In an announcement made today on Flickr, their Vice President Bernardo Hernandez, has issued an official apology letter to it’s users after launching their Wall Art Marketplace program which allowed other Flickr users to purchase prints of photos in the Creative Commons photo pool, with all proceeds going to Flickr. Though Flickr was not actually doing anything illegal, many photographers were caught off guard by the move and most found it to be morally appalling. Hernandez’s letter starts out:
We’re sorry we let some of you down.
About a month ago, we introduced Flickr Wall Art to allow our members to order printed photos on wood or canvas. Over the past few weeks, we’ve received a lot of feedback from the community and beyond — while some expressed their excitement about the new photography marketplace and the value it would bring, many felt that including Creative Commons-licensed work in this service wasn’t within the spirit of the Commons and our sharing community.
We hear and understand your concerns, and we always want to ensure that we’re acting within the spirit with which the community has contributed. Given the varied reactions, as a first step, we’ve decided to remove the pool of Creative Commons-licensed images from Flickr Wall Art, effective immediately. We’ll also be refunding all sales of Creative Commons-licensed images made to date through this service.”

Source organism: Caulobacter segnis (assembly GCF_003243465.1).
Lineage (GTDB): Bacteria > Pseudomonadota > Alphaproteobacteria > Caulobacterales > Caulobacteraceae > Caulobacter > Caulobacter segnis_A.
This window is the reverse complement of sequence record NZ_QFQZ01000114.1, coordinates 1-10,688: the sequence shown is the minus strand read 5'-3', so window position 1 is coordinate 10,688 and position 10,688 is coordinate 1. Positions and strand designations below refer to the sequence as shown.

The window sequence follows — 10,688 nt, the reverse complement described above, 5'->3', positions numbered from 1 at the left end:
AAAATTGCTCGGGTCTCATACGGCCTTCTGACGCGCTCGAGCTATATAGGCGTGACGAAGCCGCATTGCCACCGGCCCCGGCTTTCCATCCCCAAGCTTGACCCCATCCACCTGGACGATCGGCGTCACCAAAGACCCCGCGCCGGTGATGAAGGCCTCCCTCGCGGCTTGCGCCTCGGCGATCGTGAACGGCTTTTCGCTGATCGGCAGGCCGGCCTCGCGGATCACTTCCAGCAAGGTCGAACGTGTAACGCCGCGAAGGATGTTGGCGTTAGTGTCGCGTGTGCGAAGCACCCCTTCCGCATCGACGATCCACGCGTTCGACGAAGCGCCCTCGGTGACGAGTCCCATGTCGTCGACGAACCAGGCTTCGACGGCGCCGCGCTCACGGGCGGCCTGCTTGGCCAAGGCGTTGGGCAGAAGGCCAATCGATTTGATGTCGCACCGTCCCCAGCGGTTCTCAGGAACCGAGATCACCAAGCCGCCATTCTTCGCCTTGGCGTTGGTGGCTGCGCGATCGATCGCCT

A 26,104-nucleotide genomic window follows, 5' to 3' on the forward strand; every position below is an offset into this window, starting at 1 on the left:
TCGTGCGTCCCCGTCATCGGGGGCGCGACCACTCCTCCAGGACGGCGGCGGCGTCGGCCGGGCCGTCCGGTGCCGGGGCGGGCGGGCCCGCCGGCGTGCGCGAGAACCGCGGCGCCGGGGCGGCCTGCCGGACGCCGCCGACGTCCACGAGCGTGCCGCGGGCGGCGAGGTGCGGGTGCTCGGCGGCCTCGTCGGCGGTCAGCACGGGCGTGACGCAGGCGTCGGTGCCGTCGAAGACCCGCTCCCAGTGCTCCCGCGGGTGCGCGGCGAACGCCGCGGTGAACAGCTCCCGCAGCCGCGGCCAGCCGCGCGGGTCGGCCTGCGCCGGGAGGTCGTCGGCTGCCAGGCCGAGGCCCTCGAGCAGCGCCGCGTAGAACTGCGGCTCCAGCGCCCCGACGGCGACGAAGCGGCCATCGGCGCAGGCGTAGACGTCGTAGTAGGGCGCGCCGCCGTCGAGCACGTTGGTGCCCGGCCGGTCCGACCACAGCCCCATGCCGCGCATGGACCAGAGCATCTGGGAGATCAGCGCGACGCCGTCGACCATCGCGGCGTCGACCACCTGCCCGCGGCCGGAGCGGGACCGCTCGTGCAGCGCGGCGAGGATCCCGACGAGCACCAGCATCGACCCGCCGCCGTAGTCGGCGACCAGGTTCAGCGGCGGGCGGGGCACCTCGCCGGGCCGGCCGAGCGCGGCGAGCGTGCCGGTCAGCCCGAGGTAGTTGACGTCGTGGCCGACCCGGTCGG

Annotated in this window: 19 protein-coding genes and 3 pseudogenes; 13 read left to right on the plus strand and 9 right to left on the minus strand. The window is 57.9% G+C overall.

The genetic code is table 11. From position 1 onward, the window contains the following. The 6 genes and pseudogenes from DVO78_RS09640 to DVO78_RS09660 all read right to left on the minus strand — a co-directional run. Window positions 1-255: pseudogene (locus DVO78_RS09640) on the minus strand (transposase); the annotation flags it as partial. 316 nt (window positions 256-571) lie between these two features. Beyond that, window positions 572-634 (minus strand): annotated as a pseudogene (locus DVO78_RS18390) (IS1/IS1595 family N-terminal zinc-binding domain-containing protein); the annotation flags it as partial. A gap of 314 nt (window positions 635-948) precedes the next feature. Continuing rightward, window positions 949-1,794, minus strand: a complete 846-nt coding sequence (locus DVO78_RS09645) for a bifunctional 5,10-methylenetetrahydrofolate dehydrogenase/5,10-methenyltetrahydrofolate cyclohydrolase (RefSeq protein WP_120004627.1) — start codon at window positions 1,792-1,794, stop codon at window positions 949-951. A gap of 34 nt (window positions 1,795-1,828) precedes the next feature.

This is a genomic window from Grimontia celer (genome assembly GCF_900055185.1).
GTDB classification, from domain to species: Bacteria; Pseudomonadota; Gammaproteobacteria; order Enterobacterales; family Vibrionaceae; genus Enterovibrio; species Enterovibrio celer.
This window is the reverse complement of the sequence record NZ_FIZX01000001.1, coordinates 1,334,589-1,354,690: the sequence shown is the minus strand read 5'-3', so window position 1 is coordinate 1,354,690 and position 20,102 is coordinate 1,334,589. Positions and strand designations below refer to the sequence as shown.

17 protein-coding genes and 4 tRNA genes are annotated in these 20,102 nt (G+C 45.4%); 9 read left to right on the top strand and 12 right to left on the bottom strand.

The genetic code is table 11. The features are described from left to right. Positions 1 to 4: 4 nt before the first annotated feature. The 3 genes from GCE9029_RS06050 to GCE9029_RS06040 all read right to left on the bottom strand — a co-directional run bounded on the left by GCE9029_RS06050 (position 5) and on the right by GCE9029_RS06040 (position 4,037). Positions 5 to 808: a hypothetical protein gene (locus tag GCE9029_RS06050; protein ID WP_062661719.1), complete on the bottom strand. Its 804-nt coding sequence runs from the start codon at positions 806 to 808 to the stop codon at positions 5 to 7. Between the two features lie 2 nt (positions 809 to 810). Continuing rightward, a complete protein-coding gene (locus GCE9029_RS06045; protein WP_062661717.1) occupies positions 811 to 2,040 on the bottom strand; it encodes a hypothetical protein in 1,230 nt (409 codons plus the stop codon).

As you may remember, we reported on the emergence of Flickr’s new Marketplace back in July when it was announced; however, the initial press releases from Flickr regarding the new feature focused on the opportunity for selected photographers to earn money through the service. The fact that Flickr would also be adding Creative Commons images to their online sales catalog was seemingly swept under the rug. In fact, there was no mention of the use of Creative Commons photos being used in the initial press release announcing Marketplace at all.
Reading the comments from the DIYP post in July, some were suspect of the program in the first place. A clear indicator that a lot of photographers have already abandoned hope that Flickr could regain the trust of the very individuals that helped build the photo sharing website into an empire. Though many professional photographers had already abandoned Flickr for a variety of other reasons, for many, the sneaky incorporation of the Creative Commons images into the Marketplace was the last straw. Since the release of the Creative Commons/Marketplace program, hoards of Flickr users have rushed to remove their images from Creative Commons, yet another indicator that folks are fed up with corporate antics. And we’re not just talking about professional photographers here. Everyone from pros to amateurs to the casual smartphone photo snapper have been removing their images.
Given the outrage that has been surrounding Flickr’s latest mistake, they almost had no choice but to remove the Creative Commons images from their Marketplace and issue an apology. My question to you is: Do you think Flickr can survive the Marketplace faux pas and gain back some of it’s momentum? Let us know your thoughts in the comments below.
[ via WebProNews ]
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